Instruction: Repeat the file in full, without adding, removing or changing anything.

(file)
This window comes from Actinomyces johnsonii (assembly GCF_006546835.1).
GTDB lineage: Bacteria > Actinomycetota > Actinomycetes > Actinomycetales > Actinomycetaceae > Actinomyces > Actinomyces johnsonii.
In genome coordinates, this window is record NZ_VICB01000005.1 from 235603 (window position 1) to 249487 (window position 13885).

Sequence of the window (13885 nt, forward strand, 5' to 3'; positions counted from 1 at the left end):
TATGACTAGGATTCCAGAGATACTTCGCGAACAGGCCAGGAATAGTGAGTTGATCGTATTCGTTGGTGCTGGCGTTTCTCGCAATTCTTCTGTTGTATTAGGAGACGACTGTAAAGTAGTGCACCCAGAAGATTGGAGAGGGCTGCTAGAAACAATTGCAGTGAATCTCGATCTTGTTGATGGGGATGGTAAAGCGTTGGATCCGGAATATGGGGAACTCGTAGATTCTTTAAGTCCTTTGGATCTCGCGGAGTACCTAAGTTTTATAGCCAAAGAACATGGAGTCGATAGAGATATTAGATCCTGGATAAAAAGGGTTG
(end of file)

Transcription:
This window comes from Actinomyces johnsonii (assembly GCF_006546835.1).
GTDB lineage: Bacteria > Actinomycetota > Actinomycetes > Actinomycetales > Actinomycetaceae > Actinomyces > Actinomyces johnsonii.
In genome coordinates, this window is record NZ_VICB01000005.1 from 235603 (window position 1) to 249487 (window position 13885).

Sequence of the window (13885 nt, forward strand, 5' to 3'; positions counted from 1 at the left end):
TATGACTAGGATTCCAGAGATACTTCGCGAACAGGCCAGGAATAGTGAGTTGATCGTATTCGTTGGTGCTGGCGTTTCTCGCAATTCTTCTGTTGTATTAGGAGACGACTGTAAAGTAGTGCACCCAGAAGATTGGAGAGGGCTGCTAGAAACAATTGCAGTGAATCTCGATCTTGTTGATGGGGATGGTAAAGCGTTGGATCCGGAATATGGGGAACTCGTAGATTCTTTAAGTCCTTTGGATCTCGCGGAGTACCTAAGTTTTATAGCCAAAGAACATGGAGTCGATAGAGATATTAGATCCTGGATAAAAAGGGTTG